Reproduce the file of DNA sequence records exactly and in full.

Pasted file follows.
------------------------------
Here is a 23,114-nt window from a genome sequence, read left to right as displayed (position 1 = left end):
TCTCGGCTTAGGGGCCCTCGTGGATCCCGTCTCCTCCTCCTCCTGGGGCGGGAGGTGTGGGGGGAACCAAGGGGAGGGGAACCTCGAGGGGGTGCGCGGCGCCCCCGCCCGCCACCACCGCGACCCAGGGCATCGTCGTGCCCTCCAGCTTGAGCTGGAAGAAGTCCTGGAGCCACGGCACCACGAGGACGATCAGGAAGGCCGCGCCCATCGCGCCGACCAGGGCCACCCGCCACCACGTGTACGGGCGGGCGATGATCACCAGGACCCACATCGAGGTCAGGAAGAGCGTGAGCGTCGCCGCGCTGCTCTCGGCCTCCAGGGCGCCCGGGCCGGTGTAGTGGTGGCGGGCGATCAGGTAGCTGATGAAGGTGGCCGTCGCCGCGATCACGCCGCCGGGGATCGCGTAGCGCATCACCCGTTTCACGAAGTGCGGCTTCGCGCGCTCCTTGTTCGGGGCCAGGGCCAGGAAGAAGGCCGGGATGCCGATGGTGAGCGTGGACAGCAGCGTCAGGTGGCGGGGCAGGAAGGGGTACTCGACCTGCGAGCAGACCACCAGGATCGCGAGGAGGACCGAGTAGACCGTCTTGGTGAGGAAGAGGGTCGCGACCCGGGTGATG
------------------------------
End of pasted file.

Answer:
Here is a 23,114-nt window from a genome sequence, read left to right as displayed (position 1 = left end):
TCTCGGCTTAGGGGCCCTCGTGGATCCCGTCTCCTCCTCCTCCTGGGGCGGGAGGTGTGGGGGGAACCAAGGGGAGGGGAACCTCGAGGGGGTGCGCGGCGCCCCCGCCCGCCACCACCGCGACCCAGGGCATCGTCGTGCCCTCCAGCTTGAGCTGGAAGAAGTCCTGGAGCCACGGCACCACGAGGACGATCAGGAAGGCCGCGCCCATCGCGCCGACCAGGGCCACCCGCCACCACGTGTACGGGCGGGCGATGATCACCAGGACCCACATCGAGGTCAGGAAGAGCGTGAGCGTCGCCGCGCTGCTCTCGGCCTCCAGGGCGCCCGGGCCGGTGTAGTGGTGGCGGGCGATCAGGTAGCTGATGAAGGTGGCCGTCGCCGCGATCACGCCGCCGGGGATCGCGTAGCGCATCACCCGTTTCACGAAGTGCGGCTTCGCGCGCTCCTTGTTCGGGGCCAGGGCCAGGAAGAAGGCCGGGATGCCGATGGTGAGCGTGGACAGCAGCGTCAGGTGGCGGGGCAGGAAGGGGTACTCGACCTGCGAGCAGACCACCAGGATCGCGAGGAGGACCGAGTAGACCGTCTTGGTGAGGAAGAGGGTCGCGACCCGGGTGATG